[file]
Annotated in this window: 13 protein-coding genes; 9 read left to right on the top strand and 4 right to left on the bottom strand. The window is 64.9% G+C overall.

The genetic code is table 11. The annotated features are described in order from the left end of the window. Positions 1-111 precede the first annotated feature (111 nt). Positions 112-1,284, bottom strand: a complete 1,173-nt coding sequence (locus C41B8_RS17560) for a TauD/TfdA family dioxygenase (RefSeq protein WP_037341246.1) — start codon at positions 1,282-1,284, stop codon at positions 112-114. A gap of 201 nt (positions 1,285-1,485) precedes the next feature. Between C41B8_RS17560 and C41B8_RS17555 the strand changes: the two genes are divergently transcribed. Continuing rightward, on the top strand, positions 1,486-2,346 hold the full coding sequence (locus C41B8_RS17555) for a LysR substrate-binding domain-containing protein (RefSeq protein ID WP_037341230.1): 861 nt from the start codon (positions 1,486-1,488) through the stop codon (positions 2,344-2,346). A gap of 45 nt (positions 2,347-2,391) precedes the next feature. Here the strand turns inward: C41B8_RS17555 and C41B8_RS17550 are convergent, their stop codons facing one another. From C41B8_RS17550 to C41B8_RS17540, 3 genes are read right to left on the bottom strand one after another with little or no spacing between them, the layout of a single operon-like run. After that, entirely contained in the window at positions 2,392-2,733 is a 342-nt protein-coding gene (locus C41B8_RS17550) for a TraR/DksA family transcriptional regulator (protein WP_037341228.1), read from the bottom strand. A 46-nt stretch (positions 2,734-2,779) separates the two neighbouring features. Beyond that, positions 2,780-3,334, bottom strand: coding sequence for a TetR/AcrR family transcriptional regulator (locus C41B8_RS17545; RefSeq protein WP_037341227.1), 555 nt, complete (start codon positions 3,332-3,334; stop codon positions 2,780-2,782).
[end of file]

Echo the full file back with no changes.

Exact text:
Annotated in this window: 13 protein-coding genes; 9 read left to right on the top strand and 4 right to left on the bottom strand. The window is 64.9% G+C overall.

The genetic code is table 11. The annotated features are described in order from the left end of the window. Positions 1-111 precede the first annotated feature (111 nt). Positions 112-1,284, bottom strand: a complete 1,173-nt coding sequence (locus C41B8_RS17560) for a TauD/TfdA family dioxygenase (RefSeq protein WP_037341246.1) — start codon at positions 1,282-1,284, stop codon at positions 112-114. A gap of 201 nt (positions 1,285-1,485) precedes the next feature. Between C41B8_RS17560 and C41B8_RS17555 the strand changes: the two genes are divergently transcribed. Continuing rightward, on the top strand, positions 1,486-2,346 hold the full coding sequence (locus C41B8_RS17555) for a LysR substrate-binding domain-containing protein (RefSeq protein ID WP_037341230.1): 861 nt from the start codon (positions 1,486-1,488) through the stop codon (positions 2,344-2,346). A gap of 45 nt (positions 2,347-2,391) precedes the next feature. Here the strand turns inward: C41B8_RS17555 and C41B8_RS17550 are convergent, their stop codons facing one another. From C41B8_RS17550 to C41B8_RS17540, 3 genes are read right to left on the bottom strand one after another with little or no spacing between them, the layout of a single operon-like run. After that, entirely contained in the window at positions 2,392-2,733 is a 342-nt protein-coding gene (locus C41B8_RS17550) for a TraR/DksA family transcriptional regulator (protein WP_037341228.1), read from the bottom strand. A 46-nt stretch (positions 2,734-2,779) separates the two neighbouring features. Beyond that, positions 2,780-3,334, bottom strand: coding sequence for a TetR/AcrR family transcriptional regulator (locus C41B8_RS17545; RefSeq protein WP_037341227.1), 555 nt, complete (start codon positions 3,332-3,334; stop codon positions 2,780-2,782).